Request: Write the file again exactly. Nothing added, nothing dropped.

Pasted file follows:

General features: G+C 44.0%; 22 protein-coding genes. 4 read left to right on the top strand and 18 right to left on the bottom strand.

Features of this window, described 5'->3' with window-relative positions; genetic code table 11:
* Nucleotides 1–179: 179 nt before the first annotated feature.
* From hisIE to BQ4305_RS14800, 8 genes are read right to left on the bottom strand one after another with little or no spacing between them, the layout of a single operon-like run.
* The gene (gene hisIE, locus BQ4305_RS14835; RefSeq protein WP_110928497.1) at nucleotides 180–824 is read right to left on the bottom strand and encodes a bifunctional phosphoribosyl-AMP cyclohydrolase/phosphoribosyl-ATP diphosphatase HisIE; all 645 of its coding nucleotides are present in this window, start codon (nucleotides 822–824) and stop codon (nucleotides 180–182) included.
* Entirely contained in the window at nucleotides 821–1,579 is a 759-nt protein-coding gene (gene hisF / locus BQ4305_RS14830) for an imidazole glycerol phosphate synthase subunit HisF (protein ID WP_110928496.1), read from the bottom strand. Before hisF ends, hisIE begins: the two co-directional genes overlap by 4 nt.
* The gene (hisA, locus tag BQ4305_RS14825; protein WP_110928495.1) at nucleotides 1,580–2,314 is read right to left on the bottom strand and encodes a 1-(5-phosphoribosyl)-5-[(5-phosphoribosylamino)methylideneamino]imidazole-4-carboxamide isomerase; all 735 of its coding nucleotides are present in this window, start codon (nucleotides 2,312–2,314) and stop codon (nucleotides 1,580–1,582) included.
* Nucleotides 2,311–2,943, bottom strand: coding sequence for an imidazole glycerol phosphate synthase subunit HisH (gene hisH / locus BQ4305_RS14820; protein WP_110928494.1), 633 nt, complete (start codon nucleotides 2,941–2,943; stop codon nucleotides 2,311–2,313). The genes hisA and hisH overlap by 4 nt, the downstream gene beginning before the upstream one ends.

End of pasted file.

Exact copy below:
General features: G+C 44.0%; 22 protein-coding genes. 4 read left to right on the top strand and 18 right to left on the bottom strand.

Features of this window, described 5'->3' with window-relative positions; genetic code table 11:
* Nucleotides 1–179: 179 nt before the first annotated feature.
* From hisIE to BQ4305_RS14800, 8 genes are read right to left on the bottom strand one after another with little or no spacing between them, the layout of a single operon-like run.
* The gene (gene hisIE, locus BQ4305_RS14835; RefSeq protein WP_110928497.1) at nucleotides 180–824 is read right to left on the bottom strand and encodes a bifunctional phosphoribosyl-AMP cyclohydrolase/phosphoribosyl-ATP diphosphatase HisIE; all 645 of its coding nucleotides are present in this window, start codon (nucleotides 822–824) and stop codon (nucleotides 180–182) included.
* Entirely contained in the window at nucleotides 821–1,579 is a 759-nt protein-coding gene (gene hisF / locus BQ4305_RS14830) for an imidazole glycerol phosphate synthase subunit HisF (protein ID WP_110928496.1), read from the bottom strand. Before hisF ends, hisIE begins: the two co-directional genes overlap by 4 nt.
* The gene (hisA, locus tag BQ4305_RS14825; protein WP_110928495.1) at nucleotides 1,580–2,314 is read right to left on the bottom strand and encodes a 1-(5-phosphoribosyl)-5-[(5-phosphoribosylamino)methylideneamino]imidazole-4-carboxamide isomerase; all 735 of its coding nucleotides are present in this window, start codon (nucleotides 2,312–2,314) and stop codon (nucleotides 1,580–1,582) included.
* Nucleotides 2,311–2,943, bottom strand: coding sequence for an imidazole glycerol phosphate synthase subunit HisH (gene hisH / locus BQ4305_RS14820; protein WP_110928494.1), 633 nt, complete (start codon nucleotides 2,941–2,943; stop codon nucleotides 2,311–2,313). The genes hisA and hisH overlap by 4 nt, the downstream gene beginning before the upstream one ends.